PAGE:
Fake News Comparison and Analysis
For our final assignment this semester in History of the
Information Age, I chose to examine a speech given by Donald Trump on the
subject of illegal immigration, a politico factcheck on his speech, and an
article in The Washington Post in
response to Trump’s speech.
First, lets review the speech, as everything else is based
upon that. Donald Trump’s gave an
address on immigration which aired on January 8th, 2019. In this speech, he is trying to defend
funding for a border wall and goes into great detail about why the wall would
be beneficial due to a presumed crisis at the border. Trump declares that those who illegally cross
the southern border of the United States bring with them drugs and crime and
that the communities that will suffer from these immigrations will be African
American or poorer communities. Trump
uses statistics such as: three hundred citizens per week die of heroin overdose,
and that ninety percent of all heroin enters the United States at the Southern
border. There is no doubt that the U.S.
is in a state of emergency with regards to the opioid crisis, the statistics
given by the president are a bit misleading according to Politico Fact
checking. While most of the heroin does
enter the country via the southern border, it comes through legal ports of
entry and not with the immigrants who enter illegally. But his numbers with regards to the average
lives lost per week from overdose were accurate.
Trump also declares that the wall would cost $5.7 billion
dollars and that at the request of Democrats would not be made of concrete and
instead be built of steel. He goes on by
saying that the Democrats used to support a border wall but that they “changed
their mind[s] only after I was elected president.” Again, according to
Politico, these statements are incredibly misleading. Democrats did not ask for the wall to be made
of steel, instead the overall opinion of the Democrats was that the material
didn’t matter. With regards to if the
Democrats ever supported a wall, Donald Trump’s statement that they changed their
minds is misleading because they did support beefing up the border and the
proposal used to be a seven hundred miles of fence, but not a wall.
With all political speeches, one expects a certain amount of
misinformation. The good news is that
the internet provides a platform in which to quickly check on the facts being
spewed at us in any format. The
problem is, who is fact checking the fact checkers? In an attempt to check the validity of
Politico, I discovered that they do lean to the left with regards to their
political bias. They were founded by
John F. Harris and Jim Vand Hei who both had previously worked at The Washington Post. It does appear that they strive to be as
accurate as possible. This research
process can go on forever where you research who researched the fact checkers,
how they came up with their opinion and how.
Eventually you come full circle and realize that you can never figure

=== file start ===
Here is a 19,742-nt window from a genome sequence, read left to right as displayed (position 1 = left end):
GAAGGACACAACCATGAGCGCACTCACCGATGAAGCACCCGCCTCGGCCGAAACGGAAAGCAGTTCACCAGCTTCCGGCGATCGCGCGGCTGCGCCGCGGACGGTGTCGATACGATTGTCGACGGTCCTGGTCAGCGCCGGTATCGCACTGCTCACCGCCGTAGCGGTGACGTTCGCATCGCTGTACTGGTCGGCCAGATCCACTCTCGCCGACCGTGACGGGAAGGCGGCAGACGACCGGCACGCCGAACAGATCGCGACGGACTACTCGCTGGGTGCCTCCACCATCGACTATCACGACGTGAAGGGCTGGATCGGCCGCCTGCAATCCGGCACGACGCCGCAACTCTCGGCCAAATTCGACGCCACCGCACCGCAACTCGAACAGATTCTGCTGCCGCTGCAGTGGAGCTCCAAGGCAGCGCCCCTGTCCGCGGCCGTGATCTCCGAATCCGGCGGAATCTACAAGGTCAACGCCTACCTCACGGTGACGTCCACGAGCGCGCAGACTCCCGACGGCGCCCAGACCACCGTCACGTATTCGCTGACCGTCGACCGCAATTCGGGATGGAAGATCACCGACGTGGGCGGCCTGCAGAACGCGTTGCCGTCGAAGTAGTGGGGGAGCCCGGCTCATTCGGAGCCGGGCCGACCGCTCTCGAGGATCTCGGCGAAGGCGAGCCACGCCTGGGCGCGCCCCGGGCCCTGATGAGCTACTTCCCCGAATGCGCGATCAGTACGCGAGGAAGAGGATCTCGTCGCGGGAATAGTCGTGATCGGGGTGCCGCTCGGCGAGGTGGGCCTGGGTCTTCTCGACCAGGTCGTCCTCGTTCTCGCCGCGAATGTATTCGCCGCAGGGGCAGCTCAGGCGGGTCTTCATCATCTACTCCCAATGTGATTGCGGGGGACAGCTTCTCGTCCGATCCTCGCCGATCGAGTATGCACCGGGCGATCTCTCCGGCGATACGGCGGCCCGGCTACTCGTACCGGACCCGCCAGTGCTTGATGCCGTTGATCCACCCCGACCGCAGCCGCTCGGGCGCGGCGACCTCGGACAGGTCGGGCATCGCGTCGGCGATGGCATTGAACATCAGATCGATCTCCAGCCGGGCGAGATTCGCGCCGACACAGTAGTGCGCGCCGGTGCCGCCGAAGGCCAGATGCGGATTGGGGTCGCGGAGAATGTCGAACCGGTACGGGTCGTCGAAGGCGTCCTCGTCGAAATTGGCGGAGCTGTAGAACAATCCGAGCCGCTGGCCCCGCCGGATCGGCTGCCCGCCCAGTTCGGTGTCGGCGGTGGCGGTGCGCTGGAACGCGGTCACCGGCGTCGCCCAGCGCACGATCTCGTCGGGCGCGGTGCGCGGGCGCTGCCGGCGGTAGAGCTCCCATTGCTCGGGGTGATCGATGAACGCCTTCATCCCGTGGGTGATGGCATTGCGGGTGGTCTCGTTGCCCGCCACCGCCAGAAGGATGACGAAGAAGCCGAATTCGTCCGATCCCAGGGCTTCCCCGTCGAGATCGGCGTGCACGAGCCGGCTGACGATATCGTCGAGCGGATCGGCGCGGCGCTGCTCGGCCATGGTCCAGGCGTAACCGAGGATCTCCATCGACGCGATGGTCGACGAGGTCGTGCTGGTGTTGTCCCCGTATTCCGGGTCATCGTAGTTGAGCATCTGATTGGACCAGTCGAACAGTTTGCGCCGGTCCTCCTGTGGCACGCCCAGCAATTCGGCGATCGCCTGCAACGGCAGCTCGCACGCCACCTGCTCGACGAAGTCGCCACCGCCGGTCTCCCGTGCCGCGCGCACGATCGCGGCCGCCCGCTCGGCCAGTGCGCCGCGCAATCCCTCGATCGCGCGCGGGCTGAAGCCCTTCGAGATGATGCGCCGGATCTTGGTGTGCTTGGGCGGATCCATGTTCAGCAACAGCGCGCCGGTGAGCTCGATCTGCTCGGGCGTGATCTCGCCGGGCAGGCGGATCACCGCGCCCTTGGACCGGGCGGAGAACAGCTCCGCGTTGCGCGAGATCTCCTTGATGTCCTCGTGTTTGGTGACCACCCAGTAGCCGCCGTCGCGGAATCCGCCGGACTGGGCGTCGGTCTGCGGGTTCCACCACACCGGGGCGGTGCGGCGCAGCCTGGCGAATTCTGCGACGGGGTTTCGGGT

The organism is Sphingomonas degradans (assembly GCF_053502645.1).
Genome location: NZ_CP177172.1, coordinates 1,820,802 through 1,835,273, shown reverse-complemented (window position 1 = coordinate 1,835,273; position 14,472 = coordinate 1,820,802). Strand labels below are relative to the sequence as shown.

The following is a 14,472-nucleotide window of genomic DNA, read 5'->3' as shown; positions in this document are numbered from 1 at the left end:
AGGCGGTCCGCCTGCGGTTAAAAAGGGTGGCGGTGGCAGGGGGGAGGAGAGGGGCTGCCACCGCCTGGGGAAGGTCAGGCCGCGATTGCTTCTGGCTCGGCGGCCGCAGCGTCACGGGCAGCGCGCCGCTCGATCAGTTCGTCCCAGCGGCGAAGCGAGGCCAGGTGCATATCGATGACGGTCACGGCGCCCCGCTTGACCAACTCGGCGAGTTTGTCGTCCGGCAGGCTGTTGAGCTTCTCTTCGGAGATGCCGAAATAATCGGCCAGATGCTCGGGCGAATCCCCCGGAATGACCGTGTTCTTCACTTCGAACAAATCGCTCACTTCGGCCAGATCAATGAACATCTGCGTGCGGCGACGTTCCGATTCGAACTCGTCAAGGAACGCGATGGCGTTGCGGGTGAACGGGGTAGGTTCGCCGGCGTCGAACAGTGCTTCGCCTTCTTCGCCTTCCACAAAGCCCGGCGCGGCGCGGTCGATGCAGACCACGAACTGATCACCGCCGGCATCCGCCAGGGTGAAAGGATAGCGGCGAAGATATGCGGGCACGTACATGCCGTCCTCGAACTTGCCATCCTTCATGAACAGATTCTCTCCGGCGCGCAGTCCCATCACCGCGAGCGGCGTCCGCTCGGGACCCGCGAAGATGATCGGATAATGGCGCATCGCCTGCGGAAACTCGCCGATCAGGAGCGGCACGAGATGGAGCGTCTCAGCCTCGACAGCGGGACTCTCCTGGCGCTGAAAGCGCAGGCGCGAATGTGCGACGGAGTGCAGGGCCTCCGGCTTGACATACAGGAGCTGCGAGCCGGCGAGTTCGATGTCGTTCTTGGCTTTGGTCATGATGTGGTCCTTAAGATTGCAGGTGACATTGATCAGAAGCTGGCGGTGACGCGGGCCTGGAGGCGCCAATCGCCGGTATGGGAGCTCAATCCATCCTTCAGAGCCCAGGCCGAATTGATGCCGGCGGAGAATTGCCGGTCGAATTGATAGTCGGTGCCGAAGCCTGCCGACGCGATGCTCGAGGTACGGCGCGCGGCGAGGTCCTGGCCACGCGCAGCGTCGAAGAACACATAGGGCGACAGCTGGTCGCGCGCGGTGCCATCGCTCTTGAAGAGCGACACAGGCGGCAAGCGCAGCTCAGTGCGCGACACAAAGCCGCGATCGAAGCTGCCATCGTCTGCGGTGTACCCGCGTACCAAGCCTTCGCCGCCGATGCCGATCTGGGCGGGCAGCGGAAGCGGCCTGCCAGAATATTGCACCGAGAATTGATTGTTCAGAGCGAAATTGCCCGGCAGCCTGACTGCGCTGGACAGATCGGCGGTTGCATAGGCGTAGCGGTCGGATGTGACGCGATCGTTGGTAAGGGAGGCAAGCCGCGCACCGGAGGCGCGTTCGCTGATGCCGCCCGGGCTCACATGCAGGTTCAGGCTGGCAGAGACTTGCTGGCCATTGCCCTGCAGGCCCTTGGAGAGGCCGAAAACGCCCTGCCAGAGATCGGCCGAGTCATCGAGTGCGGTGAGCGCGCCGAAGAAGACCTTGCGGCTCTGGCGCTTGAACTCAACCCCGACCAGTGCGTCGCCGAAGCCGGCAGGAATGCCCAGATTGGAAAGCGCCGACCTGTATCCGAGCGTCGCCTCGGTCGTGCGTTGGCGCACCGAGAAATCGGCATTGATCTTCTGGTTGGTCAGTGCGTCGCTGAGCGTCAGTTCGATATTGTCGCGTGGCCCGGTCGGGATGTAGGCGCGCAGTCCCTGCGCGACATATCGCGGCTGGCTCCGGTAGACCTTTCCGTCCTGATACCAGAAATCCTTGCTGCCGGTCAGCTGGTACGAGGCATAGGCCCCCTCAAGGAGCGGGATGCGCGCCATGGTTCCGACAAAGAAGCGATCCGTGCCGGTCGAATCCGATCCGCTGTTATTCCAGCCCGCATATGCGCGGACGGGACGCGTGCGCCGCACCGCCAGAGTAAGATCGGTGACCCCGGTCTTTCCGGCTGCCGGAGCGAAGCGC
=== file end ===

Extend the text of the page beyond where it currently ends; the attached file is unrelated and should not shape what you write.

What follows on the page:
out what is truly accurate and the truth can never be defined.
It is so hard to define the truth when politicians,
corporations, and news organizations do their best to sway the
information. When researching the
article from The Washington Post
entitled “There is no Immigration Crisis, and These Charts Prove It,” it becomes
increasingly clear that they are just as guilty as the president in misleading
their audience. Their article claims
that they can prove that there is no immigration crisis through charts, but the
charts they provide are strictly centered around data from Texas; not the
entire country. Not only that, but when
they claim that illegal immigration is at a forty -year low, they are only
including the immigrants who are being apprehended at the border and ignoring
those who make it through undetected. The Washington Post, according to
allsides.com leans to the left as well.
They were founded in 1877 but are currently owned by Jeff Bezos, owner
of Amazon and very outspoken against Trump.
When you start to research the sources, leanings, and
history of the institutions and politicians that are providing the news, you
end up diving into a blackhole of confusing never-ending information that is
hard to decipher. As hard it may be, it
is increasingly important to know where your information is coming from. Unfortunately, the truth is difficult to find
and we may have entered into a time where determining facts becomes impossible.
Drug Enforcement Administration. “2018 National Drug Threat
Assessment.” Dea.gov. October, 2018.
Accessed April 19, 2019. https://www.dea.gov/sites/default/files/2018-11/DIR-032-18%202018%20NDTA%20final%20low%20resolution.pdf#page=31
Hesson, Ted. “Fact Check: Trump’s Speech on Border ‘Crisis’.”
Politico.com. January 8, 2019. Accessed
on April 19, 2019. https://www.politico.com/story/2019/01/08/fact-check-trumps-speech-on-the-border-crisis-1069539
Ingraham, Christopher. “There is no Immigration Crisis, and
These Charts Prove It.” The Washington
Post. June 21, 2018. Accessed on April 19, 2019. https://www.washingtonpost.com/news/wonk/wp/2018/06/21/theres-no-immigration-crisis-and-these-charts-prove-it/?utm_term=.8b4b71ce6519
“Media Bias: Washington Post.” Media Bias/Fact Check: The Most Comprehensive Media Bias Resource.
Accessed April 19, 2019. https://mediabiasfactcheck.com/washington-post/
“Politico Media Bias Rating is Lean Left.” Allside.com. February 1, 2018. Accessed
on April 19th, 2019. https://www.allsides.com/news-source/politico-media-bias
Trump, Donald. “Donald Trump’s Speech on Immigration Crisis.”
By Politico Staff. January 8, 2019.
Accessed on April 19, 2019. https://www.politico.com/story/2019/01/08/trump-immigration-speech-full-text-1088710